Regimes in Global Environmental Governance and the Internationalization of the State: The Case of Biodiversity Politics
International Journal of Social Science Studies
Scholarly debates on the relative (in-)effectiveness of global environmental governance increasingly focus on problems of cooperation across regime boundaries and on the missing knowledge base for such interlinkages. Global environmental change and related politics are increasingly seen as taking place in a complex field in which several ecological processes are interlinked -e.g. climate change, biodiversity, water, and land-use change -and these processes are deeply interconnected with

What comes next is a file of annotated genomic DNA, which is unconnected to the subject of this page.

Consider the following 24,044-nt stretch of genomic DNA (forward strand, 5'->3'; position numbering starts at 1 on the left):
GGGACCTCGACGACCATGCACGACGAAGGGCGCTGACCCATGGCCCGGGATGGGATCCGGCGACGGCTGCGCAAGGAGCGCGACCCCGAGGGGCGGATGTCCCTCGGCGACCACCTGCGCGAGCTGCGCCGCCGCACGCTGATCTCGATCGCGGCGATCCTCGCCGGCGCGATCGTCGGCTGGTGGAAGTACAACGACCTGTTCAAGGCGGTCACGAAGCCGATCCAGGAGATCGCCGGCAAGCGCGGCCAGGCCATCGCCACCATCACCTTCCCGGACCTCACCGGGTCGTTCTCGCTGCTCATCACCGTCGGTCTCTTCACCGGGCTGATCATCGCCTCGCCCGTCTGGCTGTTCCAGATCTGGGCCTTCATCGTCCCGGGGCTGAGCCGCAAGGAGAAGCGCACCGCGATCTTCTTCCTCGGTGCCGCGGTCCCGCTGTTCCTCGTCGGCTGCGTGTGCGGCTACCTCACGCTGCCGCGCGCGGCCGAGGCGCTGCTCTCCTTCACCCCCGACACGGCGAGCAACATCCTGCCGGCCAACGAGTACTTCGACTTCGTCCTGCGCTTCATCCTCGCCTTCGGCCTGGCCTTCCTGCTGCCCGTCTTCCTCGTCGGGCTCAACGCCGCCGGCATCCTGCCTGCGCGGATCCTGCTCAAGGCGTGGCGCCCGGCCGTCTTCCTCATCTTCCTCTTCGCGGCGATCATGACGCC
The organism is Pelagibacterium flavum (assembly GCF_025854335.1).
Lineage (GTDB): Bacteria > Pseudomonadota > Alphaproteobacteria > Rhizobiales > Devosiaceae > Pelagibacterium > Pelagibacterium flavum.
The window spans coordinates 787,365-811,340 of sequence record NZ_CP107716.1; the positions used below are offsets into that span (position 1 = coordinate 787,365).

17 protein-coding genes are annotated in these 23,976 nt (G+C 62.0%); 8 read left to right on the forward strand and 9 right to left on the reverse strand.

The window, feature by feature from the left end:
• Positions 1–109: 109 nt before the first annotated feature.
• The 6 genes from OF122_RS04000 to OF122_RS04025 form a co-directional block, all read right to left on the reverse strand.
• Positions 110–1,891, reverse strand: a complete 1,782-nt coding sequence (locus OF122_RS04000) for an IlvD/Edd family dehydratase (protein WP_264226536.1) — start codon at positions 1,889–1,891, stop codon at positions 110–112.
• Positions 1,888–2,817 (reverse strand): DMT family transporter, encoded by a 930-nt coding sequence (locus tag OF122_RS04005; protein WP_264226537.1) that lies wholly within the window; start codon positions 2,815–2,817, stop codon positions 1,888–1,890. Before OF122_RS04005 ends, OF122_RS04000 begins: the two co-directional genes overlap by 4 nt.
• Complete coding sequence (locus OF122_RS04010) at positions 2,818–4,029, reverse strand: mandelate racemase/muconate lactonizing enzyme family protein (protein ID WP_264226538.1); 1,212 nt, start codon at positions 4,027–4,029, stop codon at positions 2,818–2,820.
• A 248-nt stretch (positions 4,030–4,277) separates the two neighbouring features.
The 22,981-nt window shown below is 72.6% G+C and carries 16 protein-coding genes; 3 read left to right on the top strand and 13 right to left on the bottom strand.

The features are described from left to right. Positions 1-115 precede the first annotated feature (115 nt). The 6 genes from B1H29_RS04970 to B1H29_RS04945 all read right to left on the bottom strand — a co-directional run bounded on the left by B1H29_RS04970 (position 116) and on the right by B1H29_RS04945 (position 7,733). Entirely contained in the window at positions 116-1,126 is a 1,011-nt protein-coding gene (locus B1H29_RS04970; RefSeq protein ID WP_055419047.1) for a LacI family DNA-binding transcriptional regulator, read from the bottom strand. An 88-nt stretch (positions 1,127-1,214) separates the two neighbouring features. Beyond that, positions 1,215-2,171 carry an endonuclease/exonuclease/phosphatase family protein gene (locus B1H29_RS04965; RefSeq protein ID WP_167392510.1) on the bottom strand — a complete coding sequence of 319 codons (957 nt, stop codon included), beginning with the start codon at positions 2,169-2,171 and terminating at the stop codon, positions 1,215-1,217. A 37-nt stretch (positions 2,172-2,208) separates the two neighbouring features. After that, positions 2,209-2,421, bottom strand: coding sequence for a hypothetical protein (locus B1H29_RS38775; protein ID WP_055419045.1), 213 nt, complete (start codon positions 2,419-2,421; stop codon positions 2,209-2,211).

... nected with societal processes, such as food supply and nutrition and the economic and financial crisis. We argue that institutionalist approaches have their merits but they are nevertheless inadequate because they do not seriously address questions concerning the root causes of problems, power, and domination. Furthermore, they do not critically scrutinise how the political institutions of current global environmental governance may in fact support broader socio-economic and political developments. This could effectively undermine the supposed goals of global environmental governance institutions and could seriously threaten other social or ecological processes. Informed by critical research on global environmental governance and adding to this literature insight from critical state theory, we develop an understanding of the internationalized state as well as its role and function in globalized capitalism. We illustrate our argument with recent developments in international biodiversity politics. We show that the predominant forms of politics are not very effective with respect to the ongoing erosion of biodiversity. However, the complicated and conflictive political processes within an apparatus of the internationalised state are mainly in line with hegemonic developments and dominant interest, i.e. the increasing valorization of biodiversity and especially of genetic resources.